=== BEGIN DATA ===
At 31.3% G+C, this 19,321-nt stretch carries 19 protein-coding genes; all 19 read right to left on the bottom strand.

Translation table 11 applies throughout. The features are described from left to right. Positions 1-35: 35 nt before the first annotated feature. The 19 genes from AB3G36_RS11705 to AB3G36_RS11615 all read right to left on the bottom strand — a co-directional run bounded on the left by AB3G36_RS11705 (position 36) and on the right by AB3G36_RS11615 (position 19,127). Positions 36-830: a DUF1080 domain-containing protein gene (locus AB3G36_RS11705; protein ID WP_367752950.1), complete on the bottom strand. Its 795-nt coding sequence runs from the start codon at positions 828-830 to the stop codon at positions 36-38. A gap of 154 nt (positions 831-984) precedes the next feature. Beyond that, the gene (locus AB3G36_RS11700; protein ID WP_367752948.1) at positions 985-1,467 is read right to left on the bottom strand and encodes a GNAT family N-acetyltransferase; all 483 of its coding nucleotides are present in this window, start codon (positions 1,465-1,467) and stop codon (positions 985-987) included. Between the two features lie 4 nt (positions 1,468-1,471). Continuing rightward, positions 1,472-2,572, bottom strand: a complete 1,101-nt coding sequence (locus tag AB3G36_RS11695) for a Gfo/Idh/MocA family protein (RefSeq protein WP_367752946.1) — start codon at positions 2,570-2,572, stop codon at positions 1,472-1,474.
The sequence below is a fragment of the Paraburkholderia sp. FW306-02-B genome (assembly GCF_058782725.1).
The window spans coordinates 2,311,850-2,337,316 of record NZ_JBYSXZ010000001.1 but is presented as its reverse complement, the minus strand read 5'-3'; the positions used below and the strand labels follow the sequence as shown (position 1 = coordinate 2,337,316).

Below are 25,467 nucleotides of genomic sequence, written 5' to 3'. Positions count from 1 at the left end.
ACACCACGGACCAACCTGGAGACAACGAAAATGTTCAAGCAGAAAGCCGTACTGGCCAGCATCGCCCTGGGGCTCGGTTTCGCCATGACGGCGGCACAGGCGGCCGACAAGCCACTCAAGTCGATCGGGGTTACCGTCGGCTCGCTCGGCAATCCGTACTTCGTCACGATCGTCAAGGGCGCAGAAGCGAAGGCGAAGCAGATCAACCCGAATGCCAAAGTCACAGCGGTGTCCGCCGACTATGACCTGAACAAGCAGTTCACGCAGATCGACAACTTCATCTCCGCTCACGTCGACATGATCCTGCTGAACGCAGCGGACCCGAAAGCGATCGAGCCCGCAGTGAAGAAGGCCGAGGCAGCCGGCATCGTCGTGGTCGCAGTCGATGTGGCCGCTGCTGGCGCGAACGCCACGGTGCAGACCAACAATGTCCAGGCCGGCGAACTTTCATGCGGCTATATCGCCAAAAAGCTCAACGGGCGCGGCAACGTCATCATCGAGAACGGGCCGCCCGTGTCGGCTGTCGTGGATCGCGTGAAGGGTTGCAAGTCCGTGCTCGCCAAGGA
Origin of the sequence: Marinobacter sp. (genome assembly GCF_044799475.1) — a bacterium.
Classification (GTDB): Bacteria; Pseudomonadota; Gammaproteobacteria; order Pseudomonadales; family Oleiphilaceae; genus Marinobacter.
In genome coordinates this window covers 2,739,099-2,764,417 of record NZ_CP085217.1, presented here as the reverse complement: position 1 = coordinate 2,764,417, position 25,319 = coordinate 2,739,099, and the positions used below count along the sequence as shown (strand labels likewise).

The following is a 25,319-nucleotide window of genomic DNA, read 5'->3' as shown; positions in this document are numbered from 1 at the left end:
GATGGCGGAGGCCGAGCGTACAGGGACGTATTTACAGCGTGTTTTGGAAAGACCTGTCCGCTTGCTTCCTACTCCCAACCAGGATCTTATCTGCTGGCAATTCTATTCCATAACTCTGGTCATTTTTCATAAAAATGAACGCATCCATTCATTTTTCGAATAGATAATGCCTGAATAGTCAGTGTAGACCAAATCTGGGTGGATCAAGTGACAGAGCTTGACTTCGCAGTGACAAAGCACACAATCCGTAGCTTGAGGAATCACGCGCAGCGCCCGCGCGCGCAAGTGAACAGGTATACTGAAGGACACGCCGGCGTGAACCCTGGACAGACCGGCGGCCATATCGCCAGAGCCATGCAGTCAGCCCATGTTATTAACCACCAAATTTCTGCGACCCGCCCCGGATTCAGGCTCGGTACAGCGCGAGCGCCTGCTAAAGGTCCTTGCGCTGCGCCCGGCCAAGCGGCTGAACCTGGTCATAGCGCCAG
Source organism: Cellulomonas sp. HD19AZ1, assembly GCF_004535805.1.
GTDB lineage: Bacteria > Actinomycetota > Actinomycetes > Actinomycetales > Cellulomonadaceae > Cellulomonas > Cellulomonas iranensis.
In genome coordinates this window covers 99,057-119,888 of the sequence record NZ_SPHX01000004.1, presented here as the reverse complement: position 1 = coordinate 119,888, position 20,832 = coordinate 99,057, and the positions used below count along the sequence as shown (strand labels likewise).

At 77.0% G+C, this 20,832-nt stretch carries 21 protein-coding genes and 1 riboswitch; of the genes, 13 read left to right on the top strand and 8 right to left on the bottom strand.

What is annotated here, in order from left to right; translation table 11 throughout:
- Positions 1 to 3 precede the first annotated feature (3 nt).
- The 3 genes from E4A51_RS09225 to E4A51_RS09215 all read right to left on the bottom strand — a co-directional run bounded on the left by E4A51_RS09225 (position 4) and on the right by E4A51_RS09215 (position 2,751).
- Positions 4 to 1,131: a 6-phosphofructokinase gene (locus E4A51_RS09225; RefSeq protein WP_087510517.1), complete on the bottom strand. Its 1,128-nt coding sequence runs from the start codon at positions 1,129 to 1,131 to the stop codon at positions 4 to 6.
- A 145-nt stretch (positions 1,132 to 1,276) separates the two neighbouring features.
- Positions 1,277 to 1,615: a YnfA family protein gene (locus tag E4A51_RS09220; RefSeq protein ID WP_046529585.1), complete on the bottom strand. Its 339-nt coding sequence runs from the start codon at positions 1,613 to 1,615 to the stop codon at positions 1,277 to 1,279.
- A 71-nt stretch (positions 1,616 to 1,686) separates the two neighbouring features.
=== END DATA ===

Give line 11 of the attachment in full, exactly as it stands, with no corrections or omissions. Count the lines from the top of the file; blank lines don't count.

GATGGCGGAGGCCGAGCGTACAGGGACGTATTTACAGCGTGTTTTGGAAAGACCTGTCCGCTTGCTTCCTACTCCCAACCAGGATCTTATCTGCTGGCAATTCTATTCCATAACTCTGGTCATTTTTCATAAAAATGAACGCATCCATTCATTTTTCGAATAGATAATGCCTGAATAGTCAGTGTAGACCAAATCTGGGTGGATCAAGTGACAGAGCTTGACTTCGCAGTGACAAAGCACACAATCCGTAGCTTGAGGAATCACGCGCAGCGCCCGCGCGCGCAAGTGAACAGGTATACTGAAGGACACGCCGGCGTGAACCCTGGACAGACCGGCGGCCATATCGCCAGAGCCATGCAGTCAGCCCATGTTATTAACCACCAAATTTCTGCGACCCGCCCCGGATTCAGGCTCGGTACAGCGCGAGCGCCTGCTAAAGGTCCTTGCGCTGCGCCCGGCCAAGCGGCTGAACCTGGTCATAGCGCCAG